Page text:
[PHOTO, NEWS] Adobe Denies AI Training With Your Pics : Recently, there was a suspicion that Adobe uses data from its customer’s cloud pictures to train its AI models. In TFTTF 927, I talked about that. Petapixel reached out to Adobe for clarification. Adobe responded that they had that policy in place for a decade and that they do not use any data stored on customers’ Creative Cloud accounts to train their experimental Generative AI features.
[PHOTO, NEWS] Flickr Pro Ads or Not? : Photographer and long-time Flickr user, Thomas Hawk, posted on Twitter about his disappointment over the introduction of ads on Flickr Pro accounts, despite their policy stating ads should never appear on Pro member’s accounts. Alastair Jolly of SmugMug responded quickly by saying that the ads were the result of a bug while introducing new features. Drama averted!
[PHOTO] Film Is Magic. Hollywood Agrees : Film photographer Isabelle Baldwin posted a Twitter thread about Oscar-nominated movies shot on Kodak film, highlighting the advantages of shooting on film over digital, including the unique look and feel it gives to the final product. And Chris agrees. Shooting on film changes the approach to photography, some of it is because you make decisions on film stock and sensitivity at the beginning of the workflow, freeing up the photographer’s focus on the creative aspects of taking the picture. Also the limited number of shots per roll of film increases the perceived value of each shot.
Nice little side effect of Hollywood shooting on Kodak Film: It’ll help them keep making film for photographers.
[PHOTO] R6 II Stop Motion Animation Firmware : This one slipped under Chris’ radar: Canon makes a special firmware for stop motion animation that is specifically supported by Dragonframe with the Canon EOS R/RP/R6 Mark II. The firmware increases live view resolution to full HD, adds focus peaking, has aperture lock and focus programming. Plus a couple of side effects.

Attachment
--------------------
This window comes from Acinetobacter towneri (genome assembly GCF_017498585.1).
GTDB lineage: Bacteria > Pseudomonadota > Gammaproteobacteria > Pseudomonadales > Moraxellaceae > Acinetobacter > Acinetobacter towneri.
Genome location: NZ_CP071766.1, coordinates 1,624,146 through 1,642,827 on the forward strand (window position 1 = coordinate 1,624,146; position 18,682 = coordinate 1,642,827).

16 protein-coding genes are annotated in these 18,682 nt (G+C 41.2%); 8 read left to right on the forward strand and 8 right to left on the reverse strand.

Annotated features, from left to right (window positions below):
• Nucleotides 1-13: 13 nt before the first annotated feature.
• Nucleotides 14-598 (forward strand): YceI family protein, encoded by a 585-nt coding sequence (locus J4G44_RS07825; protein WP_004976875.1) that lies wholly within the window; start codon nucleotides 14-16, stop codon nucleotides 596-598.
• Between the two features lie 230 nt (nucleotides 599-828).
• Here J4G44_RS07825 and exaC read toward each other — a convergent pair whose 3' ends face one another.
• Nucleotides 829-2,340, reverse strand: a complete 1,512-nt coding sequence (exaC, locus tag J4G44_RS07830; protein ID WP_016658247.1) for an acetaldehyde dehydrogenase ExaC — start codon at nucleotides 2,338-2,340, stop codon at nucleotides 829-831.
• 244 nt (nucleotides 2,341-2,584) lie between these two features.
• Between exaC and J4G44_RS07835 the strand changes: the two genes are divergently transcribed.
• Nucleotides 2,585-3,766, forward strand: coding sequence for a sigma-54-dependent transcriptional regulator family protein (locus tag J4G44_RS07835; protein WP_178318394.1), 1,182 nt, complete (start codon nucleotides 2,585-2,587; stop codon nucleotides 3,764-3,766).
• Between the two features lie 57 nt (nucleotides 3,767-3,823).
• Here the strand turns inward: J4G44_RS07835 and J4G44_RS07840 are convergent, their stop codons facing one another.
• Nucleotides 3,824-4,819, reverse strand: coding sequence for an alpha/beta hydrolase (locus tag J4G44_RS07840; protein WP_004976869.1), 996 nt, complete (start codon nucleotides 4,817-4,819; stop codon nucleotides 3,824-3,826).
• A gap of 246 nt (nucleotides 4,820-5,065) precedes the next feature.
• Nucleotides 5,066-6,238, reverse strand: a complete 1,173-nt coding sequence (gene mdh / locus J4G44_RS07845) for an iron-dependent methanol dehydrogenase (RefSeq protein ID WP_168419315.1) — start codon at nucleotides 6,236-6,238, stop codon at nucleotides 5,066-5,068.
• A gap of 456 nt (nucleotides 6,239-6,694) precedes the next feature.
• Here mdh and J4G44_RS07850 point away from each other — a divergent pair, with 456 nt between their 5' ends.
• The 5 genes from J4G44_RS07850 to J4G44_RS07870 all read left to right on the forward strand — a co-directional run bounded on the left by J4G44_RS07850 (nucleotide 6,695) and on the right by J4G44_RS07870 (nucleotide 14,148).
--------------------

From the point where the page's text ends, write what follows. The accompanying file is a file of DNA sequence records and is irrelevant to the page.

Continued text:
We’re at the verge of a truly fundamental shift in creativity. AI is seeping into a lot of visual fields, including visual medicine. Also Sigma’s good old Foveon sensor is seeing some new life and we’ll have a look back at the birth of a truly remarkable instant camera, the Polaroid SX-70.
[NEWS, PHOTO] Foveon Alive and Kicking : Sigma has made some great advances on its new Foveon sensor. Sigma CEO Kazuto Yamaki recently said that they are almost done with the prototype of a new version.
[NEWS, AI] Autonomous X-Ray-Analyzing Ai Cleared in the Eu : A fully autonomous system is now allowed to evaluate X-rays for unhealthy changes. Doctors will see only those that the system deems questionable. All others will never be seen by a human.
[PHOTO] Eames Polaroid Ad : Chris is a great fan of the engineering, design and aesthetics of the Polaroid SX-70. The revolutionary device defined instant photography for entire generations. Charles and Ray Eames produced this wonderful film introducing the camera, its uses and its technology.
[AI, PHOTO] SD Is Bringing a Creative Cambrian Explosion : Within the first week of the release of the open source image generator StableDiffusion, the community has begun creating a cambrian explosion of new creative tools.